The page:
Delivered at St. George’s Episcopal Church on June 5, 2011

– Honoring Grads –

Psalm 68:4-5, 33-36, Luke 24:44-53, Ephesians 1:15-23

And so it had come to pass….the events predicted over these past 3 to 4 years had come true….it is finished, and it was time to rejoice. The anxieties were greatly diminished, and the future was bright, and clear…the sky was blue……yes, I had just graduated from High School!

The next morning I had lucked out; I had the house to myself. I was all alone, and to this day remember waking up late, confidently walking into the day feeling new, and transformed.

I remember playing the original Broadway cast album from the hit show 1776. Basking in the march-like overture, I could inwardly sense a kindred parallel between the birth of a new nation, and my own private declaration of independence; a break from the past, and looking with confidence toward the future.

I walked out the front door into what seemed like the first warm strains of a glorious summer, and looking out at the patchy white clouds of the late morning sky, reality took hold, and slapped me square on the face…….oh no….yes, community college starts in the fall, but…….what am I going to do next?

In our lesson from Luke, their time as disciples was coming to a close; a disciple after all is one who studies and is committed to learning from a Master. Like a Baccalaureate service mixed with a slight smidgen of graduation, Jesus blesses his students for what work they had done, and offers encouragement for what they might do in the future. And in the tradition of Moses, and Elijah, withdraws, and is removed from their sight.

In an explosion of excitement, the former students return to their community, bursting with energy and enthusiasm. Our Gospel story stresses that they were found continually praising God in the temple which to me almost sounds like a religious version of an all night party. Then, after the experiences which took place near Bethany, I wonder if the disciples shared a similar moment like mine…. “Holy Capernaum, what are we going to do next?”

As they sat around talking about their time with Jesus, and the ascension experience, I’d not be surprised if Thomas mentioned Jesus saying that he would send something which would cloth them with power from on high. Thomas, after all, did not deal well with ambiguity; he had to know what things meant or had to see it to know and believe.

Of course, two thousand years removed, we have a good guess as to what Jesus was talking about. “Clothed with power from on high” means they would be baptized in the power of the Holy Spirit. But, for this small and loyal Jesus following in Jerusalem, this meaning might be vague, and equally hidden. Outside of Pentecost we celebrate next Sunday, without the visual drama of flaming tongues of fire; how do WE know that our lives have been clothed with power from on high?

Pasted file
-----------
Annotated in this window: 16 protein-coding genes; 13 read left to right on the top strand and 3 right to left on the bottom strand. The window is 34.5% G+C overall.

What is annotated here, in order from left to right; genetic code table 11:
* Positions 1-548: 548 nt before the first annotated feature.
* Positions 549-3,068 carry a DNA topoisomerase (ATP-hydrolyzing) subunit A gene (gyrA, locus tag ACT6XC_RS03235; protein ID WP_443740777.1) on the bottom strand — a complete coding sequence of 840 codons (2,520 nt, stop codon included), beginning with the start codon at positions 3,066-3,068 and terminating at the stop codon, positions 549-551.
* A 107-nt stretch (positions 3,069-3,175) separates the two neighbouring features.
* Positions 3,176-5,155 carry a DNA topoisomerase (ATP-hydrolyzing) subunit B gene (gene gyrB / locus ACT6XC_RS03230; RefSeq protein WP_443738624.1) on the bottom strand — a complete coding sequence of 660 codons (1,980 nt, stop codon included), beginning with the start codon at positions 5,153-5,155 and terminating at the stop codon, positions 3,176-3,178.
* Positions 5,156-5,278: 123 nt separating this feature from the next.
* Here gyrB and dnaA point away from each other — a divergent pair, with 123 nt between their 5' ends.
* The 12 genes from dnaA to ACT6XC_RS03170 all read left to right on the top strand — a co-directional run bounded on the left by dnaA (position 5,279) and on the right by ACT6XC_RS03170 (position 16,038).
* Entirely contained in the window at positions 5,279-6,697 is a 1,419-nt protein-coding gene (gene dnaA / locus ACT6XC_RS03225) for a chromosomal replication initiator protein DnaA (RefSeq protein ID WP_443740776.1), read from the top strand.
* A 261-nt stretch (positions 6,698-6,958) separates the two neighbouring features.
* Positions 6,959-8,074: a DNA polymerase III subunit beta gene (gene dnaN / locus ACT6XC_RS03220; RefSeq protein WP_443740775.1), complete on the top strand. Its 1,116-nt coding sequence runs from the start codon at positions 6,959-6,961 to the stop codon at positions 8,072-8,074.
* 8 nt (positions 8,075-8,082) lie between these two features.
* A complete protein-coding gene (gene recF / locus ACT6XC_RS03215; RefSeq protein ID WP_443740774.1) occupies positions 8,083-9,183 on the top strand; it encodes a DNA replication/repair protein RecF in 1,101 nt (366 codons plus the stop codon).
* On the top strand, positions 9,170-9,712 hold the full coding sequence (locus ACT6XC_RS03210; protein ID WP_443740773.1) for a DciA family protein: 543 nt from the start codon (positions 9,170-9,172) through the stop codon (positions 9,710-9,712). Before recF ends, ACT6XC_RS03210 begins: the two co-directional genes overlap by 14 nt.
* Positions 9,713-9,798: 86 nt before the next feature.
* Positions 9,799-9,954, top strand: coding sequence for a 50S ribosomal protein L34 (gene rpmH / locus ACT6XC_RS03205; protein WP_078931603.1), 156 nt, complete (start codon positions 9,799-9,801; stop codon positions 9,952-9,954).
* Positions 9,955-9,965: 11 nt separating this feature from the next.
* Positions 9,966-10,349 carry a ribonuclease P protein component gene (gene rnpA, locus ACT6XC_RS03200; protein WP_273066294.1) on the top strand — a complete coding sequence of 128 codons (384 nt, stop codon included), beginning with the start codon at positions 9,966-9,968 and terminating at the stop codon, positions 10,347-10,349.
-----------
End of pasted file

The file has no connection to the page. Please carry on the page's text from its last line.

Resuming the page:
Maybe if we could spend more time seeing the world, and our experiences through a theological lens, taking time to inwardly digest and reflect theologically upon our lives, we might discover that we are not orphaned, and that we are continually comforted, and clothed from on high. This takes place in two ways as we are participants through the ebb and flow of God’s pulse, and like the tides of the ocean, act as comforter, as well as the comforted.

Being clothed in the power from on high enables us to live within a spiritual Ying and Yang as comforter, and comforted while at the same time demonstrating God’s distributive justice for all. In our reading today, it talks about Jesus opening their minds up to understand scripture.

If you would like to open your mind to understand scriptures I can give you a simplified version in one sentence: “With God, everyone wins.” The Bible contains the journey of humanity’s struggle to make this happen and how we struggle to discern God’s call. Jesus empowered the disciples to make it so, and we are witnesses to this understanding, and inheritors of “the way.”

Be the comforter as well as the comforted. Give as well as receive. Laugh as well as cry. Mourn, and also rejoice, and you will be clothed with the power from on high as an amour of light to all nations.

Through prayer, and theological reflection, bathed in the compassion of God, through Christ, we are can be sent out as a people clothed from the power on high. Each Sunday, through Eucharist, we are fed with the reality of “God’s, Everybody Wins Kingdom.” This can become a reality each and every day. Through our openness to each spark of the Holy Spirit, we can become participants in God’s bliss through multiple means of expression, or in our words, we can make it known in the world as Nourishing Spirits. More need to hear about this simple reality…let’s bring people in here…we have work to do.